Another small step towards closure in the tragic downing of MH17 was made yesterday when Ukrainian police announced that a suspect was arrested over the attempted assassination of the chief forensic expert in the MH17 crash investigation. When Ukraine's most senior forensic scientist, Oleksandr Ruvin, was shot in the leg last year, police linked the attack to Ruvin's role as the expert witness in the vast and extremely complicated investigation into the downing of Malaysia Airlines flight MH17. The Boeing 777 was tragically shot down in July 2014 by Ukrainian separatists while traversing airspace over the war-torn country, killing all 298 passengers on board flight MH17, headed for Kuala Lumpur.
In a short statement about the arrest, the Ukrainian Prosecutor's Office said that the suspect arrested was a man to whom their trail of evidence had led over the last year. The country's chief military prosecutor, Anatoliy Matios, said that a briefing would be held later on Monday to provide further details of the suspect arrested over the attempted assassination of the key forensic expert in the MH17 crash investigation.
As the key expert witness in the case against Ukrainian rebels, which relies heavily on the advice of forensic scientists to make progress, the attempted assassination of Ruvin was considered a clear bid to block any further evidence from emerging to bring a suspect to justice.
According to The Star, Dutch investigators were able to conclude that flight MH17 was downed by a BUK missile fired from rebel-held territory in eastern Ukraine in a statement of their findings in October last year. Unfortunately, the report did not offer precise details or name a suspect. The person who shot down MH17 has not been arrested, and no one has been held responsible for the deaths of 298 innocent people, most of them Dutch nationals.
The extensive, international legal proceedings to bring justice for those killed in the MH17 crash have faced obstacles at every turn. The mammoth effort to recover physical evidence from the crash site and call for new evidence has been lengthy and painful for the loved ones of MH17 victims, but both Dutch and Malaysian authorities fight relentlessly to have any suspect involved in the crash arrested.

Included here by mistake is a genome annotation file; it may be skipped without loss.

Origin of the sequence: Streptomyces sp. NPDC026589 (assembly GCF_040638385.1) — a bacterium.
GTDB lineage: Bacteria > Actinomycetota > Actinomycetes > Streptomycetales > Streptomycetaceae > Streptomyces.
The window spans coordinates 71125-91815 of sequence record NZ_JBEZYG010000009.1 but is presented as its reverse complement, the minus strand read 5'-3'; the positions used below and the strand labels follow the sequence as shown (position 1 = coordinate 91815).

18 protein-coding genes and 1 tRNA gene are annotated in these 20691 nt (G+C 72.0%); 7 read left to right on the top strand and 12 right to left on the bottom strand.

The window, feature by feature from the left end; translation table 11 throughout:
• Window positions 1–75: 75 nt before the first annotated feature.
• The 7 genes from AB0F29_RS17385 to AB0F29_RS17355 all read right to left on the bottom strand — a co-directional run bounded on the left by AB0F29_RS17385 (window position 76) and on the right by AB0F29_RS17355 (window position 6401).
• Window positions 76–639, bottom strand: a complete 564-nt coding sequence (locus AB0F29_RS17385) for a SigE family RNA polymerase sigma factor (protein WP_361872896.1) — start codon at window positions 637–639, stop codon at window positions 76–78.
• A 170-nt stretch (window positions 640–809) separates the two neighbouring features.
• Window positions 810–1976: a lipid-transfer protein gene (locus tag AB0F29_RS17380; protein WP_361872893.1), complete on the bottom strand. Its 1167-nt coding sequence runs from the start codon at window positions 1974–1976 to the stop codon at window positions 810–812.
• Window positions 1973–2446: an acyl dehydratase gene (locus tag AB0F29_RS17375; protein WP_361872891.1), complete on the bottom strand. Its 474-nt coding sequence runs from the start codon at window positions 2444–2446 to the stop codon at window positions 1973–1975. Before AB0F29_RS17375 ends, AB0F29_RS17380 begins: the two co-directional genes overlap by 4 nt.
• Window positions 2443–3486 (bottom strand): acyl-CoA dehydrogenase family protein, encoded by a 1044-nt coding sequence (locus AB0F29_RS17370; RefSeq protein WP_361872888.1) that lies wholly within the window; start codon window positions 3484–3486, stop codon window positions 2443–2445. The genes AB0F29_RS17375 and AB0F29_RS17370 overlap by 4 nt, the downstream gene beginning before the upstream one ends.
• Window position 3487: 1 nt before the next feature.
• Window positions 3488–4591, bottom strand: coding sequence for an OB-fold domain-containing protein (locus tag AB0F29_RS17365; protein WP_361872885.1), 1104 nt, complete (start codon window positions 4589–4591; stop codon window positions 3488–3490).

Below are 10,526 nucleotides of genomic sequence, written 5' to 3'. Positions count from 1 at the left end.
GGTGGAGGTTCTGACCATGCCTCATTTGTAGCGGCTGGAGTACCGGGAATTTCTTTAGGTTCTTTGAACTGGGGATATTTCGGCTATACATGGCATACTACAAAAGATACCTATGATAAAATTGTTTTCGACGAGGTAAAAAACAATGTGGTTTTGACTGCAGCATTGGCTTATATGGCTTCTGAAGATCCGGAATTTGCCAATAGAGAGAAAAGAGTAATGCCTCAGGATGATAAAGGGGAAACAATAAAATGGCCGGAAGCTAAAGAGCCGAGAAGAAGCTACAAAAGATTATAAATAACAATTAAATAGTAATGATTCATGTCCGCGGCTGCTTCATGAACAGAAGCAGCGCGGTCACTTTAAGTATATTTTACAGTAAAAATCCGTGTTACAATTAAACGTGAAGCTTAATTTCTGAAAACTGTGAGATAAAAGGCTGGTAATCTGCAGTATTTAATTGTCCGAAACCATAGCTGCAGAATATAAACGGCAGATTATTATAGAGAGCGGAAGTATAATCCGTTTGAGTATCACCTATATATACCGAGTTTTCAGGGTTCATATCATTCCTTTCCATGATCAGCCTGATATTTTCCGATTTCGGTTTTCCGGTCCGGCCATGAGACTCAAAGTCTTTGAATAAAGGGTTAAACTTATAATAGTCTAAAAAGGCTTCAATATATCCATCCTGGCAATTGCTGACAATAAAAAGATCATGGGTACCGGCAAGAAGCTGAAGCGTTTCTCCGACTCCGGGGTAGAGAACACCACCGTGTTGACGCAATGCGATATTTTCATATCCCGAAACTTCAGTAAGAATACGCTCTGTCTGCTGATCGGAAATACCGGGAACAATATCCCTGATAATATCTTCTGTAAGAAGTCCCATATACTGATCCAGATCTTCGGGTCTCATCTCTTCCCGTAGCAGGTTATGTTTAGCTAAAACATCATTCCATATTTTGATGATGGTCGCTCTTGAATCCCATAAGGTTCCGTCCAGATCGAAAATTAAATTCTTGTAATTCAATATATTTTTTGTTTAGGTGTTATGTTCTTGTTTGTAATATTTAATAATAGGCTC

Their efforts have not, however, been matched by Russian authorities, according to Astro Awani, who were quick to tout the Dutch investigation report "biased" and take action to hinder progress in finding a suspect and having them arrested.
"In July last year, Malaysia, backed by the other members of JIT, pushed for an international tribunal to try the culprits, but Russia used its veto power in the United Nations to block the setting up of such a body," said their report.
As such, the families and friends of those killed in the downing of MH17 are still tragically denied of closure by the lack of suspects found or arrested for shooting the missile that downed the Malaysia Airlines flight.
The fact that a suspect was arrested over the attempted assassination of the chief forensic expert in the MH17 crash investigation is a powerful, bittersweet reminder that forces now work both with and against investigators in finding the people responsible for downing MH17.
[Photo by Rob Stothard/Getty Images]